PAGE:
Newly found ice layers covered a mile under the north pole of Mars are the leftovers of ancient polar ice sheets and can be among the biggest water basins on the planet, as per researchers at the University of Arizona and the University of Texas at Austin. The team made the detection utilizing measurements collected by the Shallow Radar (SHARAD) on Mars Reconnaissance Orbiter of NASA. SHARAD releases radar waves that can pierce up to a mile and a half below Mars’ surface.
The findings are noteworthy as the ice layers are evidence of past climate on the Red Planet in much the similar manner that tree rings are proof of Earth’s past climate. Examining the composition and geometry of these layers can inform researchers whether climate conditions were earlier approving for life, said the scientists. The team discovered layers of ice and sand that were as much as 90% water in a few locations.
If thawed, the newly found polar ice would be corresponding to a global water layer around the Red Planet at least 5 ft (1.5 m) deep. The team deems that the layers created when ice piled up at the poles during ancient ice ages on the Red Planet. Every time the planet warmed, a relic of the ice caps became sheltered by sand that guarded the ice against solar radiation and thwarted it from dissolving into the atmosphere.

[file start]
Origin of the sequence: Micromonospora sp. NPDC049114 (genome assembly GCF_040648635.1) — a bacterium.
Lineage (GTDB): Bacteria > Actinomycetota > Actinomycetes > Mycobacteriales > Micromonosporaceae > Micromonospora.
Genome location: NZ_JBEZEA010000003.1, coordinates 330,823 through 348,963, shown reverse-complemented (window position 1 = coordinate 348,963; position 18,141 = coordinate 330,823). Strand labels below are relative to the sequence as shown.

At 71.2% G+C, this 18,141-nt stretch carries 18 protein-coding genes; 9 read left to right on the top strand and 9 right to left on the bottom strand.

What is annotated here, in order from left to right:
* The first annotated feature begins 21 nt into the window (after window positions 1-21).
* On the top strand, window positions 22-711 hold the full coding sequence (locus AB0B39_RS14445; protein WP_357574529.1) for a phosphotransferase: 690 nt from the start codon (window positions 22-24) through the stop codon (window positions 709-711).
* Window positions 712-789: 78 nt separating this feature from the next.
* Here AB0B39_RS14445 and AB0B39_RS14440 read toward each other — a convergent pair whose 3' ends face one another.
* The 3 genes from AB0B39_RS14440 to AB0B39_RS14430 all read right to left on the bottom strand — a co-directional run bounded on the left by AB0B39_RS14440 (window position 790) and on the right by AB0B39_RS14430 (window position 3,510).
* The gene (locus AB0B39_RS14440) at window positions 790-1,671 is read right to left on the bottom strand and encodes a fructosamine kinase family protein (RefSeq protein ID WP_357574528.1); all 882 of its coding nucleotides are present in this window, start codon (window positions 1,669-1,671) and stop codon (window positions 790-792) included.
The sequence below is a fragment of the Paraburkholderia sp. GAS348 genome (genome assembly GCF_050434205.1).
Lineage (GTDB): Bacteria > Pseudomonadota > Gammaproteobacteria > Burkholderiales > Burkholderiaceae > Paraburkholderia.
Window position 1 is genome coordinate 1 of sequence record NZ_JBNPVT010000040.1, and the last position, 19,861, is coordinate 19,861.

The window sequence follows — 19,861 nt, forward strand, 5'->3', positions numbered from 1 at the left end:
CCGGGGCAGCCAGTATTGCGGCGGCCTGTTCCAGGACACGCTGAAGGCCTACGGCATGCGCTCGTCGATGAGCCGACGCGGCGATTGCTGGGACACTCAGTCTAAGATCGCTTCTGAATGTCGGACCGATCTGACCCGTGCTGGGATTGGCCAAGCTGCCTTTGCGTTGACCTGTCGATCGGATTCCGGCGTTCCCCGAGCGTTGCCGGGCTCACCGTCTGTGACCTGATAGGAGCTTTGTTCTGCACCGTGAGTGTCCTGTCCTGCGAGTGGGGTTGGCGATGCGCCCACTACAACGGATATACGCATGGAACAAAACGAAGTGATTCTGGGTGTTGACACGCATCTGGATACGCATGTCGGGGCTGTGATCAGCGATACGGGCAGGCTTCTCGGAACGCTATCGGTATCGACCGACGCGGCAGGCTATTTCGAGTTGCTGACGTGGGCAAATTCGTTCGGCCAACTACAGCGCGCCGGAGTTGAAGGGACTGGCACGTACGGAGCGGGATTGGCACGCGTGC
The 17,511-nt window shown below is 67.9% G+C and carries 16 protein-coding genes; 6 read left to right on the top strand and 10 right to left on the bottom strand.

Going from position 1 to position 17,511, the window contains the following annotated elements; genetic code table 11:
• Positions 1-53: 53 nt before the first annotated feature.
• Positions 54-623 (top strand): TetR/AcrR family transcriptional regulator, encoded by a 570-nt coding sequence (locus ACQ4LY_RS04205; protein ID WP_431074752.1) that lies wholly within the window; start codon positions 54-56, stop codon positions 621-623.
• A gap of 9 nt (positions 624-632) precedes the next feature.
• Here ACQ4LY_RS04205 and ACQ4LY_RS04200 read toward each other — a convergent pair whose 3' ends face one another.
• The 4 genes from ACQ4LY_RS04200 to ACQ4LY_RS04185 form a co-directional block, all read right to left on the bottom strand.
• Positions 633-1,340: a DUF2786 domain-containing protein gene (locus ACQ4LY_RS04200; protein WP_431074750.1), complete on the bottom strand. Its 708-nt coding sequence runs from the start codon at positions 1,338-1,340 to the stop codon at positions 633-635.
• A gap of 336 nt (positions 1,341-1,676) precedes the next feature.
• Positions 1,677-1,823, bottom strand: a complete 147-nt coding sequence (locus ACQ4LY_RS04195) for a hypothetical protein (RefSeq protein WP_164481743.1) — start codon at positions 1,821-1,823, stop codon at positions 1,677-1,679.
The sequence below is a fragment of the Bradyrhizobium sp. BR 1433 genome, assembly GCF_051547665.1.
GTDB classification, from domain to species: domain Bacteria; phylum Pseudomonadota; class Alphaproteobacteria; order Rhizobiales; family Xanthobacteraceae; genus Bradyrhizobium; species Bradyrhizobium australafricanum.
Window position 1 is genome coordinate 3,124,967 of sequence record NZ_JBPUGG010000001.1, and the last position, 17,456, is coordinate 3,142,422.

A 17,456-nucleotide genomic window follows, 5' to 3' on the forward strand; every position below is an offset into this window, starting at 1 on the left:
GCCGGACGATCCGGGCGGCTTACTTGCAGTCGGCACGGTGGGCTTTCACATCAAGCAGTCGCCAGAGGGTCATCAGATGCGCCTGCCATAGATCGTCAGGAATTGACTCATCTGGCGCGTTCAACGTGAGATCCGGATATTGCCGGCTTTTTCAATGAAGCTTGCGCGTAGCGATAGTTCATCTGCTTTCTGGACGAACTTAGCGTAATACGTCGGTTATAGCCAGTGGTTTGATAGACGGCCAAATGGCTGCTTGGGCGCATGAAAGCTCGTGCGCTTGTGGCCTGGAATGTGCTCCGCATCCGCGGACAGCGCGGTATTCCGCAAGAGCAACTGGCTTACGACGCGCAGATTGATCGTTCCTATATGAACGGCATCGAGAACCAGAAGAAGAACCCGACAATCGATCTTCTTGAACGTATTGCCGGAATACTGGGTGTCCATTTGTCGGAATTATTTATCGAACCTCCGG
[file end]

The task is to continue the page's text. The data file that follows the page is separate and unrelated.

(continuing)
On the other end, Earth and Mars might have many things in common, however, the mechanisms that carve their sand dunes aren’t among them. Precisely how Martian sand shifts around impact craters and crevasses have been anonymity—nevertheless, we may, at last, have a better suggestion. Planetary scientists have broadly disclosed how the wild winds, temperature, thin atmosphere, and topography function collectively to carve the alien land—and how it varies from sand movement on our planet. This study can assist in our plans for the ultimate tour of humanity to Mars.